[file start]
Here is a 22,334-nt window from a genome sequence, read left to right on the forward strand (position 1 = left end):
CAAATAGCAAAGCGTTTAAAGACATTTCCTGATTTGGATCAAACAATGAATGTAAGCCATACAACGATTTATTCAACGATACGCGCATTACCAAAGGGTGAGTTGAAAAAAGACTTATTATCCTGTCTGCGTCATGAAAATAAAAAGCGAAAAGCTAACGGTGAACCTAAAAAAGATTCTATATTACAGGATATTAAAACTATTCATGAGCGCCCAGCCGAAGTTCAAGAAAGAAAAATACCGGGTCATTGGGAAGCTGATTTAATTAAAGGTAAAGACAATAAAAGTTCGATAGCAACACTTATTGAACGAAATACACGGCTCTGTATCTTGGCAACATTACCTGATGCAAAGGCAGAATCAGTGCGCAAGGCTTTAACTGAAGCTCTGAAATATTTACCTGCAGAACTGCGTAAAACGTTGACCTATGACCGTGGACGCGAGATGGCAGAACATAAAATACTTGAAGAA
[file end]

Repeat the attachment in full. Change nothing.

Here is a 22,334-nt window from a genome sequence, read left to right on the forward strand (position 1 = left end):
CAAATAGCAAAGCGTTTAAAGACATTTCCTGATTTGGATCAAACAATGAATGTAAGCCATACAACGATTTATTCAACGATACGCGCATTACCAAAGGGTGAGTTGAAAAAAGACTTATTATCCTGTCTGCGTCATGAAAATAAAAAGCGAAAAGCTAACGGTGAACCTAAAAAAGATTCTATATTACAGGATATTAAAACTATTCATGAGCGCCCAGCCGAAGTTCAAGAAAGAAAAATACCGGGTCATTGGGAAGCTGATTTAATTAAAGGTAAAGACAATAAAAGTTCGATAGCAACACTTATTGAACGAAATACACGGCTCTGTATCTTGGCAACATTACCTGATGCAAAGGCAGAATCAGTGCGCAAGGCTTTAACTGAAGCTCTGAAATATTTACCTGCAGAACTGCGTAAAACGTTGACCTATGACCGTGGACGCGAGATGGCAGAACATAAAATACTTGAAGAA